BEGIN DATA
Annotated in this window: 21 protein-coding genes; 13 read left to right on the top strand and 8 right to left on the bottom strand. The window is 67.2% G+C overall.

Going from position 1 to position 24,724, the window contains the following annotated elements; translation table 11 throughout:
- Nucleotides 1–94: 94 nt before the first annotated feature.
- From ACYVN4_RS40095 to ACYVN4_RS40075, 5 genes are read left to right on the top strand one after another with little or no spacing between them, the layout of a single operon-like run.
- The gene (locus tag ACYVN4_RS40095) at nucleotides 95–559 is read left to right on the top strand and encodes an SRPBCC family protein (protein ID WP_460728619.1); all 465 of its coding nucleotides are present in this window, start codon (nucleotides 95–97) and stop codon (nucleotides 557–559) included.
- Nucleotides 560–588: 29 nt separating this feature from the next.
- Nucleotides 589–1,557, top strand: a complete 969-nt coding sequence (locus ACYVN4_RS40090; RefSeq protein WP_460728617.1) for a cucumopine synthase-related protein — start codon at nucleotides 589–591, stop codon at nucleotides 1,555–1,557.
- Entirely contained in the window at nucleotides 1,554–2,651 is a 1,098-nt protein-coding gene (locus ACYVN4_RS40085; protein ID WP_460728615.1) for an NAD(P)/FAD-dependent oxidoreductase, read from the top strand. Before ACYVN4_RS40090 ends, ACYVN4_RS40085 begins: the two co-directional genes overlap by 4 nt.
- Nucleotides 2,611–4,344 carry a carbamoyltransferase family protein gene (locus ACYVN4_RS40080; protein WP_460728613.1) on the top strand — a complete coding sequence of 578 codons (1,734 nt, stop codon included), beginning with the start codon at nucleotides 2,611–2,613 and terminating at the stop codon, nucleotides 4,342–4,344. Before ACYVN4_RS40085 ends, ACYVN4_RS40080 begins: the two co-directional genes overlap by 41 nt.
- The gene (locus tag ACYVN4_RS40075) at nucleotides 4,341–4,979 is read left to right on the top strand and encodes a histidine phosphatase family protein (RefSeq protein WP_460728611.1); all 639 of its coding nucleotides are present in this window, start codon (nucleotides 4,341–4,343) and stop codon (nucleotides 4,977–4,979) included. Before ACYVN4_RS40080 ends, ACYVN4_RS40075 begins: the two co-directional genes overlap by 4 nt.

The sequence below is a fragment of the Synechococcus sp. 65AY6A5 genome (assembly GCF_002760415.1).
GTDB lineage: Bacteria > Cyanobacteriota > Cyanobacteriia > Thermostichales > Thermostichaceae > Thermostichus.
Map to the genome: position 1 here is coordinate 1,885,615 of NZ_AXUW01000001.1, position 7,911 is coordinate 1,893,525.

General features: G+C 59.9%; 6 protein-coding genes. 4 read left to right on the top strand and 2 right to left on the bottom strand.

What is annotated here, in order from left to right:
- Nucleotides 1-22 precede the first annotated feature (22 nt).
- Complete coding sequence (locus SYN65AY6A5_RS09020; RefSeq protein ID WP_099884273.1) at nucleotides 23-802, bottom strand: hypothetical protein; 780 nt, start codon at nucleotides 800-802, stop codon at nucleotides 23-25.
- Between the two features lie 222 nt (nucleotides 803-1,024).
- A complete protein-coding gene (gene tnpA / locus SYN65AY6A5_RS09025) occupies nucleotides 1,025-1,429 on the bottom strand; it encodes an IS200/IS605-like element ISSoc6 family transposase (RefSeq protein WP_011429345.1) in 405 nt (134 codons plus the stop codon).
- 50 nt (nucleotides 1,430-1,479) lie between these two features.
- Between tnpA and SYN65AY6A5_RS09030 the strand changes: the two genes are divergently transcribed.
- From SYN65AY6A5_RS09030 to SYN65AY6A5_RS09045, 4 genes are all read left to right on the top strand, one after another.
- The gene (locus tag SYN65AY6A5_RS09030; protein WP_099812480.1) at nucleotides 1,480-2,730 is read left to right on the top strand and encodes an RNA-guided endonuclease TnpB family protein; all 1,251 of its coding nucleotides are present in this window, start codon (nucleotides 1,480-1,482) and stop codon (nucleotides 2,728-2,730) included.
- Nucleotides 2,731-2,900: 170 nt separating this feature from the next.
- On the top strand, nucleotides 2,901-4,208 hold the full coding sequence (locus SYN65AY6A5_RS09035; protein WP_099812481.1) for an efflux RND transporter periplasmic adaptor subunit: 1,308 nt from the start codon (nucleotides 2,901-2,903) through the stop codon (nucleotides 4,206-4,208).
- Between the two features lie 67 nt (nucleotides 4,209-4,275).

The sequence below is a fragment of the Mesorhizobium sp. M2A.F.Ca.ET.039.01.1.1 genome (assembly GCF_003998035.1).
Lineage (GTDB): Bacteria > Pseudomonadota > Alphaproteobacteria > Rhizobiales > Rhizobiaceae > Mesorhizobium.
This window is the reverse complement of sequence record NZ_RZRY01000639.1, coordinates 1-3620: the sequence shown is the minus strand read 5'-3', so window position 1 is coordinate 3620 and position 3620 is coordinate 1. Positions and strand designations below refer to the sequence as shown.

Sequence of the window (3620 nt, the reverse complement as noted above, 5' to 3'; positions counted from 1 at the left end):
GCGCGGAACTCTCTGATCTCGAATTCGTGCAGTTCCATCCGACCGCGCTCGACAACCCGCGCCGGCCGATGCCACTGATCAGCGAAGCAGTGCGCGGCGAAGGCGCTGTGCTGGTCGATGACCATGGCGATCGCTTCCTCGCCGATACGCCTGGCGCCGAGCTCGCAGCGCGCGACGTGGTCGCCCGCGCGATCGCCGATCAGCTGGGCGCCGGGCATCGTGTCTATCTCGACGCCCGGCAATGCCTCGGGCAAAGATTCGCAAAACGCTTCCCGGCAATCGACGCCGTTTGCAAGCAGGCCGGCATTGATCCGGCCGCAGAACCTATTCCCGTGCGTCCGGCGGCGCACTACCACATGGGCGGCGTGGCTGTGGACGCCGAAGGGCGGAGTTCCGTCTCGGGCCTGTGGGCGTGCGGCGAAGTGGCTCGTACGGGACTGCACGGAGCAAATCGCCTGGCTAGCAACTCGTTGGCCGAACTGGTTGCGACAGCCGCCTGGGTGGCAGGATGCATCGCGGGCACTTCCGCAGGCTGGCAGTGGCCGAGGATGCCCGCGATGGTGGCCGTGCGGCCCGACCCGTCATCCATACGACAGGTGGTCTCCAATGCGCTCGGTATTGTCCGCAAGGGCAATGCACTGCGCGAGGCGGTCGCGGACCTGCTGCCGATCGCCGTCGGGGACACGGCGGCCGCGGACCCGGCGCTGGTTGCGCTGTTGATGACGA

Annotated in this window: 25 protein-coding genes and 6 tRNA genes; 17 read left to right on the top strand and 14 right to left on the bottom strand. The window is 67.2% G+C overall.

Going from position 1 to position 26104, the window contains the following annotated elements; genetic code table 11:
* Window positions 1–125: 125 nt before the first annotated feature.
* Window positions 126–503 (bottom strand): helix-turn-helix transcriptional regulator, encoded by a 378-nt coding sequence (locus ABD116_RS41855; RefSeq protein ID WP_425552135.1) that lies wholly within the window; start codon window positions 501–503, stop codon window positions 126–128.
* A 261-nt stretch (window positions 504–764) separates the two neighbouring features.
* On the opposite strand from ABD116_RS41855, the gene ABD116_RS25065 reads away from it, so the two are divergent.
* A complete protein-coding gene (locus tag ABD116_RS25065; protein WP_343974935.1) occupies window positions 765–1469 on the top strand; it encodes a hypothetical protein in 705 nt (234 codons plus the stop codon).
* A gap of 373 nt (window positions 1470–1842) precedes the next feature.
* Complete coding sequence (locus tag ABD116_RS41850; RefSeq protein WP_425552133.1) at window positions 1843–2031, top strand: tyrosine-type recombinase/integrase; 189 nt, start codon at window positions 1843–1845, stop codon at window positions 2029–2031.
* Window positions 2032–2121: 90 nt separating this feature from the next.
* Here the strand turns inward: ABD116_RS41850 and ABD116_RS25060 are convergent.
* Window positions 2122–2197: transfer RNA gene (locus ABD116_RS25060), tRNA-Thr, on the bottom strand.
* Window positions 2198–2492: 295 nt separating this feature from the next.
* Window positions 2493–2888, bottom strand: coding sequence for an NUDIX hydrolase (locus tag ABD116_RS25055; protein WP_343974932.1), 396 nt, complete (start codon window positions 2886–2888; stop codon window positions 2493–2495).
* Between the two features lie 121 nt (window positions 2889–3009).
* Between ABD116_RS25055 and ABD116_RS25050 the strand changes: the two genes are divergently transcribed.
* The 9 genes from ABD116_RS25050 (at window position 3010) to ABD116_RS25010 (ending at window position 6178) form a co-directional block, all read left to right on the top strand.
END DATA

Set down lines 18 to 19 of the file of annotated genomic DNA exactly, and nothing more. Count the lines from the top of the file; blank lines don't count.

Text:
- Between the two features lie 222 nt (nucleotides 803-1,024).
- A complete protein-coding gene (gene tnpA / locus SYN65AY6A5_RS09025) occupies nucleotides 1,025-1,429 on the bottom strand; it encodes an IS200/IS605-like element ISSoc6 family transposase (RefSeq protein WP_011429345.1) in 405 nt (134 codons plus the stop codon).